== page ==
Tuesday, December 18, 2007

Top Story of the Year

The most popular blog entry of 2007 was the “Conduct Unbecoming?” entry from a few weeks ago. Most of the teachers who commented indicate that they use social networking sites like MySpace and Facebook to keep in touch with current and former students. As a result, many objected to limiting teachers’ communication and advocated that teachers should continue to use such spaces. Teri Lesesne (blog, school page) explains in her comment:

I do think telling teachers to forego blogs and social networks crosses over the line, though. Our presence within communities where our students are comfortable connects us in new and fresh ways. Our willingness to embrace new technologies is also essential.
Another teacher who posted anonymously shared an analogy: “The world has changed. Saying educators should not be involved in online communities today is the same as saying 5 years ago we should not talk on our cell phone in public. Who knows what random students could overhear?”

Naturally, teachers agreed that online postings should maintain a level of professionalism. Teacher-commentator Matt Skillen (blog) states, “I believe it is important for teachers to have an identity online, however professionalism should be maintained. If one posts pictures online that could lead the viewer to believe the teacher was acting inappropriately, he or she should be prepared to answer the questions from students, parents and administrators.”

The topic is certainly controversial—and the issue is not limited to students. One of the commentors shared the Dayton Daily News story “Online profiles a factor in college admissions” and BoingBoing posted the contradictory findings that “Adults warn kids off social network sites, use them themselves—Pew Internet report on search and identity.” On the positive side, the New York Times reported this week “On Facebook, Scholars Link Up With Data.”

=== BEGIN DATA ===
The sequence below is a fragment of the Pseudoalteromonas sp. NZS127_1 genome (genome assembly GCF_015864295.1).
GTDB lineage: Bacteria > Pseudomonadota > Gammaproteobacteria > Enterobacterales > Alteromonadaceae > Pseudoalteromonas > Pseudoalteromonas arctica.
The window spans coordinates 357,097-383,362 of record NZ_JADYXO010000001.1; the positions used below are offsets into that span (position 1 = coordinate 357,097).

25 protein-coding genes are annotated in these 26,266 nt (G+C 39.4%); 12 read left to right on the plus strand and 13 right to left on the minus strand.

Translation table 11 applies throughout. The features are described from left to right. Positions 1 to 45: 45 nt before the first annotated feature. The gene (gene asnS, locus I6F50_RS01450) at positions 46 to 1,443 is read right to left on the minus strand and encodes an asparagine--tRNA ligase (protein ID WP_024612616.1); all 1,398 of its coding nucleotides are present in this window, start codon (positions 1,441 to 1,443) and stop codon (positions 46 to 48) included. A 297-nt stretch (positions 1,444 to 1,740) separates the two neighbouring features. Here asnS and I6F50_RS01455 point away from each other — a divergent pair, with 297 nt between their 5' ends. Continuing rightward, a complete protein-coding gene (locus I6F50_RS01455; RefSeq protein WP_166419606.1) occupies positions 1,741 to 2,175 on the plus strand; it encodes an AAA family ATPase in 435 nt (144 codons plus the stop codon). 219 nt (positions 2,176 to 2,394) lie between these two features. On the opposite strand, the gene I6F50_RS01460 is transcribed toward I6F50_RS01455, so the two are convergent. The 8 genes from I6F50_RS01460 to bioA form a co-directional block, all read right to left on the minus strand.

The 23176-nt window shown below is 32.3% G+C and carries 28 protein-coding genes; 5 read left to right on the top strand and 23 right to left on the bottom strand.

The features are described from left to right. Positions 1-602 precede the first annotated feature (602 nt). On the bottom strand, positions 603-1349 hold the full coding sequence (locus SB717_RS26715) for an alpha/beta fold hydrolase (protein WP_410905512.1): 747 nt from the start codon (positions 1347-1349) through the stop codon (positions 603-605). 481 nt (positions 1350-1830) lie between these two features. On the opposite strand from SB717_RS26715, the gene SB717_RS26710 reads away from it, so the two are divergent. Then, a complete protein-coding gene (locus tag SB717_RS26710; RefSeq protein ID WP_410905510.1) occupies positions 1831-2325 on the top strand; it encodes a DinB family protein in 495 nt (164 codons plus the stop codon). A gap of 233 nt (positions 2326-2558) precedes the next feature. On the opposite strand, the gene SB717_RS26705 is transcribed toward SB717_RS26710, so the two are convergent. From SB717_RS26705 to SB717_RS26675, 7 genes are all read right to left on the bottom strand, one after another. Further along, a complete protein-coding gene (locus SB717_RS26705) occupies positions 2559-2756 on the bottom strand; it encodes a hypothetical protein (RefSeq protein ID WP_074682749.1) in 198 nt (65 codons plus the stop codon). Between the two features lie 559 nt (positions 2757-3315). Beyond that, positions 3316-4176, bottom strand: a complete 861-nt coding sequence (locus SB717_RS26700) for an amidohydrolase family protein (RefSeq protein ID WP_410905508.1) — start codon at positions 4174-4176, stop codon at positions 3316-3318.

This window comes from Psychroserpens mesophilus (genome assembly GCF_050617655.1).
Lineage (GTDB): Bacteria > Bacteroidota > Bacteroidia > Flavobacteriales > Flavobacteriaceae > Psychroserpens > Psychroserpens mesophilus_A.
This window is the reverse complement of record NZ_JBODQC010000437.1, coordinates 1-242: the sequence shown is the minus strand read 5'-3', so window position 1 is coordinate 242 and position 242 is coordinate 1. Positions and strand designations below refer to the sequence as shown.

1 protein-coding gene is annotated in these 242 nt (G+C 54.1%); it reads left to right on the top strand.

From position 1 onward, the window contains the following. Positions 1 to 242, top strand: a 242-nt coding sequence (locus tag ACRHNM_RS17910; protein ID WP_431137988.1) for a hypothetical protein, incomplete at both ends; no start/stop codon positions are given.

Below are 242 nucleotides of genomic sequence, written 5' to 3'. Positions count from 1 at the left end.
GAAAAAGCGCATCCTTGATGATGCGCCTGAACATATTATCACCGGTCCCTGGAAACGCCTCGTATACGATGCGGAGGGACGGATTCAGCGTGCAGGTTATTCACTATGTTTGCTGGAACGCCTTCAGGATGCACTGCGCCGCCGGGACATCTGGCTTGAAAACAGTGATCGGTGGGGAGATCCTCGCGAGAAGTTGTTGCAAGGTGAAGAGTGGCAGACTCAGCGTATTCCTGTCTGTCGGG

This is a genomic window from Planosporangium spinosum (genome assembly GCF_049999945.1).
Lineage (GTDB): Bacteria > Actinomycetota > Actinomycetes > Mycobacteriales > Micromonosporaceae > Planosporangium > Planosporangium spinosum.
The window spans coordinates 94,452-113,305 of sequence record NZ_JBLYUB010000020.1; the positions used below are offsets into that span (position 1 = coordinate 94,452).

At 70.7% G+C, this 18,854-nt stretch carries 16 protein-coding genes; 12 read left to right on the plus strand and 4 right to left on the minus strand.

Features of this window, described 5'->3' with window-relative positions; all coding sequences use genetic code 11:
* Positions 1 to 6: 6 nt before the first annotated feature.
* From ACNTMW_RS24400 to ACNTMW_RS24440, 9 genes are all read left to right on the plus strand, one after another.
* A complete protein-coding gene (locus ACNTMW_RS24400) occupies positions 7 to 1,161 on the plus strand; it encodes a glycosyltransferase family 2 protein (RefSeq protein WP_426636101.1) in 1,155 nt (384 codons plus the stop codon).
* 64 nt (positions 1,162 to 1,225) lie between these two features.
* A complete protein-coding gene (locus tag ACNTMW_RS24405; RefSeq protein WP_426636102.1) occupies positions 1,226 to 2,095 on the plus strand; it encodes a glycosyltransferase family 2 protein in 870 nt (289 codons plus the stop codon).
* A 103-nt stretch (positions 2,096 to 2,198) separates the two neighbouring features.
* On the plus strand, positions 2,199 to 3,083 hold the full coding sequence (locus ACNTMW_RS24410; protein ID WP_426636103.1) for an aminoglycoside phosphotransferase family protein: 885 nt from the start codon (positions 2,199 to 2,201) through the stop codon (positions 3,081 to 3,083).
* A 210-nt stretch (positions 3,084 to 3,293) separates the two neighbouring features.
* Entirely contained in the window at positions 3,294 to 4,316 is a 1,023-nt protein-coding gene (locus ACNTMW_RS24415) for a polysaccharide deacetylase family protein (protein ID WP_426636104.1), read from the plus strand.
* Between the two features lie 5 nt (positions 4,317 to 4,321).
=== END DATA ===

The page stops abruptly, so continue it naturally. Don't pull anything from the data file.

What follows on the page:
The only thing I think we can all agree on is that as new 21st century literacies develop and composing possibilities evolve, the controversies will continue. When people first started publishing novels, women authors often had to pen their stories under male pseudonyms to be published.

My hope for 2008 is that teachers aren’t driven underground in the same way by the school systems where they teach. Communicating is the life’s blood of the English teacher. Our lives are devoted to such vital tasks as helping others tell stories. It would be a sad world if we were forbidden to share our own stories with the world.


Anonymous said...

I have a Facebook account only accessible by my peers - those of my own age. For me, the only way a former student could be added to my "friends" list is that he or she must be over 21 and not have "friends" (beyond family members) that are still in high school.

Why? The risk is too great, and as much I enjoy having positive relationships with the students in my class, I wish not to have any outside communication with them while they are still in my classroom, or while they links to those who might still be in my classroom.

Others may view this differently, but for me, the students and I get along much better when the relationships are work related. When they are older and have experienced more, and have become more mature in discernment, then that relationship can change.

This is my take and I don't judge anyone who takes a different approach - if it works for them, and the relationships are appropriate, I have no quarrel.

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